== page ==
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Energy firm lodges appeal after Camster II Wind Farm planning refusal


By Alan Hendry

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Some of the turbines at the existing Camster Wind Farm. Picture: Alan Hendry
Some of the turbines at the existing Camster Wind Farm. Picture: Alan Hendry

A renewable energy firm has lodged an appeal after being refused planning permission for a new wind farm at Camster.

RWE Renewables wants to install up to 11 turbines in its proposed Camster II Wind Farm development on land some 2000 metres north-west of Tannach Hill.

Its application was turned down in January by Highland Council, which ruled that the wind farm “would have a significantly detrimental visual impact”.

The company has said that it remains convinced that the Camster II site is a suitable location for a wind farm, adding that it would deliver benefits to the local area.

RWE Renewables' appeal was received on March 11 by the Scottish Government's Planning and Environmental Appeals Division, which handles planning appeals on behalf of Scottish ministers.

The 11 turbines would have a maximum tip height of 126.5 metres and would be capable of producing up to 38MW of electricity.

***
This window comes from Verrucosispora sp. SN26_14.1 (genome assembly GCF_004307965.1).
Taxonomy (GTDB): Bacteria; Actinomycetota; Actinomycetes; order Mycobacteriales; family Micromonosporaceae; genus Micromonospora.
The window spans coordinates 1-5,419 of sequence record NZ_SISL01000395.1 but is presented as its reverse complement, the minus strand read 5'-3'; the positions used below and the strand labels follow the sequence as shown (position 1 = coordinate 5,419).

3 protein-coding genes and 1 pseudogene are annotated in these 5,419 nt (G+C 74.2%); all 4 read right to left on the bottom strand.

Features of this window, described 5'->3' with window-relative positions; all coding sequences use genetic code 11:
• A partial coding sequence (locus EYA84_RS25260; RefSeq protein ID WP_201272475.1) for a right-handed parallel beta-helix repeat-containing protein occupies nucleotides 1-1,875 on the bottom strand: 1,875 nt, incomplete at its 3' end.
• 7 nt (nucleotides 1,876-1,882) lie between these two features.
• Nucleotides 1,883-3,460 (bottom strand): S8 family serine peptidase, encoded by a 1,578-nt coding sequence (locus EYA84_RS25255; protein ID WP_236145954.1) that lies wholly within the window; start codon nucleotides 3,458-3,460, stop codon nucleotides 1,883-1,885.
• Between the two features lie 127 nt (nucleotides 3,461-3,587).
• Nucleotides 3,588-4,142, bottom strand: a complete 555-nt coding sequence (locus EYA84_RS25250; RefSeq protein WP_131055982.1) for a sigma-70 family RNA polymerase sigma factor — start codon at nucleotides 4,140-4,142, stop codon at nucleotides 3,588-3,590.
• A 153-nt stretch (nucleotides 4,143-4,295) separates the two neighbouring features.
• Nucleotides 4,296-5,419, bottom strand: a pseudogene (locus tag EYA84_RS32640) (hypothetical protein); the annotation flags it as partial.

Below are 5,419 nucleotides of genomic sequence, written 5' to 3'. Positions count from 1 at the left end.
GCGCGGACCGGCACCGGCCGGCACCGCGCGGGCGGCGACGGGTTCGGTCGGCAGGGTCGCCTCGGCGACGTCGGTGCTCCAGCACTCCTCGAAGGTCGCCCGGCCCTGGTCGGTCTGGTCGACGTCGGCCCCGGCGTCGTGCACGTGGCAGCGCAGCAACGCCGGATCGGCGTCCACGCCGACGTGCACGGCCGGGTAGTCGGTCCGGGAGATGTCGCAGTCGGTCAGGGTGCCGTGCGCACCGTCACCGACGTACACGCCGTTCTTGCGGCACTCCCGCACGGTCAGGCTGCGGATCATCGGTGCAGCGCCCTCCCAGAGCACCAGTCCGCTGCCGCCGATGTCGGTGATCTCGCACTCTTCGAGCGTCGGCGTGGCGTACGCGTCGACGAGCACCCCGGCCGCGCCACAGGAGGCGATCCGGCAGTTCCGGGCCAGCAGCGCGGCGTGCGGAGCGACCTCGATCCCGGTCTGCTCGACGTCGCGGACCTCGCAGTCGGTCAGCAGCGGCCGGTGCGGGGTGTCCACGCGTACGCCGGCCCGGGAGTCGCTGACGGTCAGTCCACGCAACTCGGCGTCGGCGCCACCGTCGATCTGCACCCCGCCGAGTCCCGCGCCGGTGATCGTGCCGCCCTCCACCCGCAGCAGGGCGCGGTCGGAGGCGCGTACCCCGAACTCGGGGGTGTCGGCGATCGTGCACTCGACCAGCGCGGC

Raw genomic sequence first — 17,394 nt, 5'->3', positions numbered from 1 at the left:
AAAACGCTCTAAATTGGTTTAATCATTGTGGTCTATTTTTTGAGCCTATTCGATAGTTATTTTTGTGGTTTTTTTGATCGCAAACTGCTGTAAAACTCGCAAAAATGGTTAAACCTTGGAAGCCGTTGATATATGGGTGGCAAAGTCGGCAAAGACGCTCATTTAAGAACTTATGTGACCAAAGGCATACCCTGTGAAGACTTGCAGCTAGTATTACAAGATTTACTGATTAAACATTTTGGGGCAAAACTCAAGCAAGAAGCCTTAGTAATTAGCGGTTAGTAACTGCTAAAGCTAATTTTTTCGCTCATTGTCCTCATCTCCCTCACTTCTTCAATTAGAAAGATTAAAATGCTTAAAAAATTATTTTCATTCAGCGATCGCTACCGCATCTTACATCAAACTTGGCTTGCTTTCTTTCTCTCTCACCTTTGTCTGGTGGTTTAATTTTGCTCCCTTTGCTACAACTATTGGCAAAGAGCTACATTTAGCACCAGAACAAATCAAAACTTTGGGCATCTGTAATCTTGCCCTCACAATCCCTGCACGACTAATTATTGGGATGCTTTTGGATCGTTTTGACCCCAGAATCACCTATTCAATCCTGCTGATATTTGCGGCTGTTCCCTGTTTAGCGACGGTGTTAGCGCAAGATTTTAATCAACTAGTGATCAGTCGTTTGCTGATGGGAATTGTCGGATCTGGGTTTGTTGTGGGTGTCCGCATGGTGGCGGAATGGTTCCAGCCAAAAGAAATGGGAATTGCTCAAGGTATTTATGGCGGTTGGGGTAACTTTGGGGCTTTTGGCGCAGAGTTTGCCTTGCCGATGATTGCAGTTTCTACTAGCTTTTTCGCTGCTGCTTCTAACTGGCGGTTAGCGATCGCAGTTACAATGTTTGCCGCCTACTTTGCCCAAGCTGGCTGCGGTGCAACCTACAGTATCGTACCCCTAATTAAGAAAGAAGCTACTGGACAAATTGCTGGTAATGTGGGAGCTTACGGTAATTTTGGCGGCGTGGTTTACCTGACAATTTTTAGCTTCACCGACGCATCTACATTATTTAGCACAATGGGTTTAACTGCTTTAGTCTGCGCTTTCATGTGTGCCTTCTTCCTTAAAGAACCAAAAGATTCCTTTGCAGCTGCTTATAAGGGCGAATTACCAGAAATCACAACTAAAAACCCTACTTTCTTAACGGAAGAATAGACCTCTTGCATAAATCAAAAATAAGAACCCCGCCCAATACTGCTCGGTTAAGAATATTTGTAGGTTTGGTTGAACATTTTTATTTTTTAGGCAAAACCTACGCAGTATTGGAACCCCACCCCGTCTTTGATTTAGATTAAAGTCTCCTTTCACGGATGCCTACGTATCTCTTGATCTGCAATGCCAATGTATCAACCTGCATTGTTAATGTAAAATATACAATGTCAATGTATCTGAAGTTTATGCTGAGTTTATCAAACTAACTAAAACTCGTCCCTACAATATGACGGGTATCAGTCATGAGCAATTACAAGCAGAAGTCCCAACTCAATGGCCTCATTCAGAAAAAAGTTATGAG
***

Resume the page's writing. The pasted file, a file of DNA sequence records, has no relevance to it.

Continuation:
A spokesman for RWE Renewables said: “We were disappointed by the decision to refuse our application.

"We have worked hard to find a suitable design with the council’s experts throughout the planning process but unfortunately have been unable to reach an mutually agreeable position.

"We remain committed to our belief that the land at Camster II is a suitable location for a wind farm and to delivering the community and business benefits which a project like this can bring to the local area.”

The original Camster Wind Farm, situated nearby and consisting of 25 turbines with a tip height of up to 120m, was commissioned in 2012 and has an output of 50MW.

In its decision notice, the local authority said the development “would introduce a large-scale wind farm within close proximity to the existing Camster/Wathegar/Wathegar 2 and Achairn developments, filling in an area currently left open, creating a substantial array of turbines and changing the nature of this existing rural landscape to one which is characterised by wind farm development”.

It said this cumulative view “would be experienced in close proximity and on a daily basis by residents who live in and around the rural communities of Watten and rural areas including Newton Row, Tannach and Badlibster where the cumulative impact of wind energy development would significantly impact on the established level of amenity and the rural setting”.

The application attracted four public comments – three objections and one in support.


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